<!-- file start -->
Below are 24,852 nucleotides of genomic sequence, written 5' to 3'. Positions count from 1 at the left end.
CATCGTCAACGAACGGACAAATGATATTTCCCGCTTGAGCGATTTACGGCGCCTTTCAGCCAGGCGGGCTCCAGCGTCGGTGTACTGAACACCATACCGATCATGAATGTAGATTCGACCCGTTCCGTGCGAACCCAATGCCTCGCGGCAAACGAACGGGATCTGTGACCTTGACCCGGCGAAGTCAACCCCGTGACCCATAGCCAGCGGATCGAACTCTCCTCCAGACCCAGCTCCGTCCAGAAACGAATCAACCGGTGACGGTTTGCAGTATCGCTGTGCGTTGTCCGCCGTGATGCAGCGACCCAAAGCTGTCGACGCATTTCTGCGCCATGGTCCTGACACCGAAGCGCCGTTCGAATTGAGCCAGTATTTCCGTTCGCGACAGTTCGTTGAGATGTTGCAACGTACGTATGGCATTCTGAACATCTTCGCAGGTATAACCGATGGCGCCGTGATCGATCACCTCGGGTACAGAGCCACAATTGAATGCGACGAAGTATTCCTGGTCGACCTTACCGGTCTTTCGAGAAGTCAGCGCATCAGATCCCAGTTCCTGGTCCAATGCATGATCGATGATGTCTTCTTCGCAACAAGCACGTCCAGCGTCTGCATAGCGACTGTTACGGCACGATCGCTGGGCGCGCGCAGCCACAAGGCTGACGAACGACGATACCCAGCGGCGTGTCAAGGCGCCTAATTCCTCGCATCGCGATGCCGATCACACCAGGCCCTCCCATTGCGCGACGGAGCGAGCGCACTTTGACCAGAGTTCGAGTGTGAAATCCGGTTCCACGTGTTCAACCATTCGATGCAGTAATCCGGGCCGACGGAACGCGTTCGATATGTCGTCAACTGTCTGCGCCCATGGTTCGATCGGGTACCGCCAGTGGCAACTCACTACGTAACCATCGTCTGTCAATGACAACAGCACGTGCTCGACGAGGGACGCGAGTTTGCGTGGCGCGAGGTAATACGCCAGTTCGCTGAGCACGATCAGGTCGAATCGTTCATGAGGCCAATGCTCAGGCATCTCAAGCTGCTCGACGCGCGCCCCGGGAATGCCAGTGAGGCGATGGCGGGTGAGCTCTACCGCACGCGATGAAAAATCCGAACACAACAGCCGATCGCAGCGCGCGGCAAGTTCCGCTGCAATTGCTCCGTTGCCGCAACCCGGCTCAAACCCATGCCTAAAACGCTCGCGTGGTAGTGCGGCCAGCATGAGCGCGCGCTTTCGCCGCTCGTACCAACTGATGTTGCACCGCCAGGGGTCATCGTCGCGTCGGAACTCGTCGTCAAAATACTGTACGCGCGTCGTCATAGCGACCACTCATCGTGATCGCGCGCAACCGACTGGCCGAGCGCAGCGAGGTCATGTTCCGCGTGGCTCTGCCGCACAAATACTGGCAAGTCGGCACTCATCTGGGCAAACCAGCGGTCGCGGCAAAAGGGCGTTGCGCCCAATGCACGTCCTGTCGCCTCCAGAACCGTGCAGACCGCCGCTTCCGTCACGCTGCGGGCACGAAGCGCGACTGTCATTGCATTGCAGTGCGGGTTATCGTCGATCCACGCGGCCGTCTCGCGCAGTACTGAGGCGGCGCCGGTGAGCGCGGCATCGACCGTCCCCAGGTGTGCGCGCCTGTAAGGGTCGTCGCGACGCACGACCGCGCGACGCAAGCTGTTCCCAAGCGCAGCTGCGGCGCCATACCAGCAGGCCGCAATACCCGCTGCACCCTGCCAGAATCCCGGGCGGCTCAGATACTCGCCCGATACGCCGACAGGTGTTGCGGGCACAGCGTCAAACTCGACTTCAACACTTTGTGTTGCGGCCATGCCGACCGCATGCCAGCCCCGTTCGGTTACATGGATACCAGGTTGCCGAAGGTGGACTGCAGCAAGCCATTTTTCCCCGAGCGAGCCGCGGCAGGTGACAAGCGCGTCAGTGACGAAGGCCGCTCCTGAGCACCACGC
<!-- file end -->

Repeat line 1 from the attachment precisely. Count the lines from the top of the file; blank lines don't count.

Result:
Below are 24,852 nucleotides of genomic sequence, written 5' to 3'. Positions count from 1 at the left end.